Too Legit to Flag as Spam: How Comment Spammers Trick You Into Keeping Their Spam

Spammers are getting clever. Lately, I’ve had comments left on some of my posts which, at first glance, appear very legitimate. The comment itself contains no links, and it appears to be an actual reply to what I have written.

It’s when I look at the name, website, and e-mail address associated with the comment that I get suspicious.

The website? Typically a commercial site. Ordinarily, that’s fine. If you’re commenting here, and your website is commercial, that’s fine. If you’re Chris Pearson and want to stick in as your website, that’s cool. If you’re Mark Zuckerberg and want to use as your website, go for it.

So what’s the big deal? The problem comes when I look at the name of the commenter: it’s not a name! Or even a nickname or recognizable online identity, for that matter. Chris Pearson wants to identify as “Pearsonified”? I’m hip with that. I sometimes use “KingdomGeek” when I comment on others’ sites. (And by “sometimes,” I mean “increasingly infrequently.”) The point is that legitimate comments have legitimate names associated with them — notwithstanding anonymous trolls who don’t spam but do lower the quality of the web for everyone.

But if you’re posting a comment, and you set your website to something like “,” and then sign your name as “Chicago Bankruptcy,” I call spam on you!

Spam... but with a Real Comment? Say it ain’t so!
Spam... but with a Real Comment? Say it ain’t so!

Bottom line is that my blog is not your community board; free advertising isn’t what I want to give away, no matter how much you’re paying those foreigners to hash out thousands of legitimate-looking comments on blogs every day. I applaud the effort: using humans effectively circumvents every anti-spam measure, but I assure you that I will diligently mark your faux comments as spam in Akismet as oft as you make them. Over time, Akismet will learn, and even your handmade spam will lose its effectiveness.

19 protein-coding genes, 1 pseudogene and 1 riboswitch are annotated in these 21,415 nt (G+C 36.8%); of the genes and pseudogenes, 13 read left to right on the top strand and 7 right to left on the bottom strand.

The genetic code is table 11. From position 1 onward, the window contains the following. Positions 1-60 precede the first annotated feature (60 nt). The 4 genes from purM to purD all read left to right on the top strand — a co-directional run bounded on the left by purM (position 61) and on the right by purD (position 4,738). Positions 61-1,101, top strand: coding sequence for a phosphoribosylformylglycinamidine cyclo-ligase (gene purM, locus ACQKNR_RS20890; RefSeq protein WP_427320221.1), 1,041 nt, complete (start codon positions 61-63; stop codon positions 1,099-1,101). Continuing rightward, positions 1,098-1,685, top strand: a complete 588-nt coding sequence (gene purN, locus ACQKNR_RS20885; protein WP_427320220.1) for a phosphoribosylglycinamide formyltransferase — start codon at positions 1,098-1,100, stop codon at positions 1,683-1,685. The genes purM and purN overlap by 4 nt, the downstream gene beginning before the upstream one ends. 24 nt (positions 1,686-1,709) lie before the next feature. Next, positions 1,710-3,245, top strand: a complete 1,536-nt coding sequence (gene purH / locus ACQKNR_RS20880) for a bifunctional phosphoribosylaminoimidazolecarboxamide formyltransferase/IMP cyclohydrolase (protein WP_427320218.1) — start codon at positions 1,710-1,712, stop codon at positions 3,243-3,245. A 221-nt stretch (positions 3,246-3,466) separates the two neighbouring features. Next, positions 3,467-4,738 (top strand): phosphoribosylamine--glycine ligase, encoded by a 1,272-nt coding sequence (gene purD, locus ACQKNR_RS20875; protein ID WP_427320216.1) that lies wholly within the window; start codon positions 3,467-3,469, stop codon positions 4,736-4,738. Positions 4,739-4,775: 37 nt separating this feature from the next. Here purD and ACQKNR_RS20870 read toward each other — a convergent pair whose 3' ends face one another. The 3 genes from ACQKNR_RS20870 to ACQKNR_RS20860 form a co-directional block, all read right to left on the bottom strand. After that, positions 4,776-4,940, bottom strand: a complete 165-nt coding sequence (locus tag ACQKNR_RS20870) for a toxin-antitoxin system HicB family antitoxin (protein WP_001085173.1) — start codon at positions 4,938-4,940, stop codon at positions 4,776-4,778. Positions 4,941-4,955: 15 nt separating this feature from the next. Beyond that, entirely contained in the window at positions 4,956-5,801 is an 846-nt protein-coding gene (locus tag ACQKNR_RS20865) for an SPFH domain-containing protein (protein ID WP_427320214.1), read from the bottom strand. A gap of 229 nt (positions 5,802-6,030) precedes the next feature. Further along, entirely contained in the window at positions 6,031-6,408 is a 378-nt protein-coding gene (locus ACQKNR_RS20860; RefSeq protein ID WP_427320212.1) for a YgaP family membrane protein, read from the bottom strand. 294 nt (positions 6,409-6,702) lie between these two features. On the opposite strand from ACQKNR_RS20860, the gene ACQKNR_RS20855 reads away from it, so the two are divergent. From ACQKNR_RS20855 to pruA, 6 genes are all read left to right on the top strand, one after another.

I want to ask all of my fellow bloggers to take care when going through their comments. Not all that glitters is gold, and not all that appears like a real comment is. Somewhere in the world, someone is making a barely livable wage to craft comments tailored to your blog. They don’t care what you blog about. They don’t care what the comment says. All they care is that it looks real enough to stay there so that their website link and keyword-focused link text (read: username) stays on your blog for as long as possible.

So I implore you, hit that “spam” button! We must get Akismet trained to block these miscreants!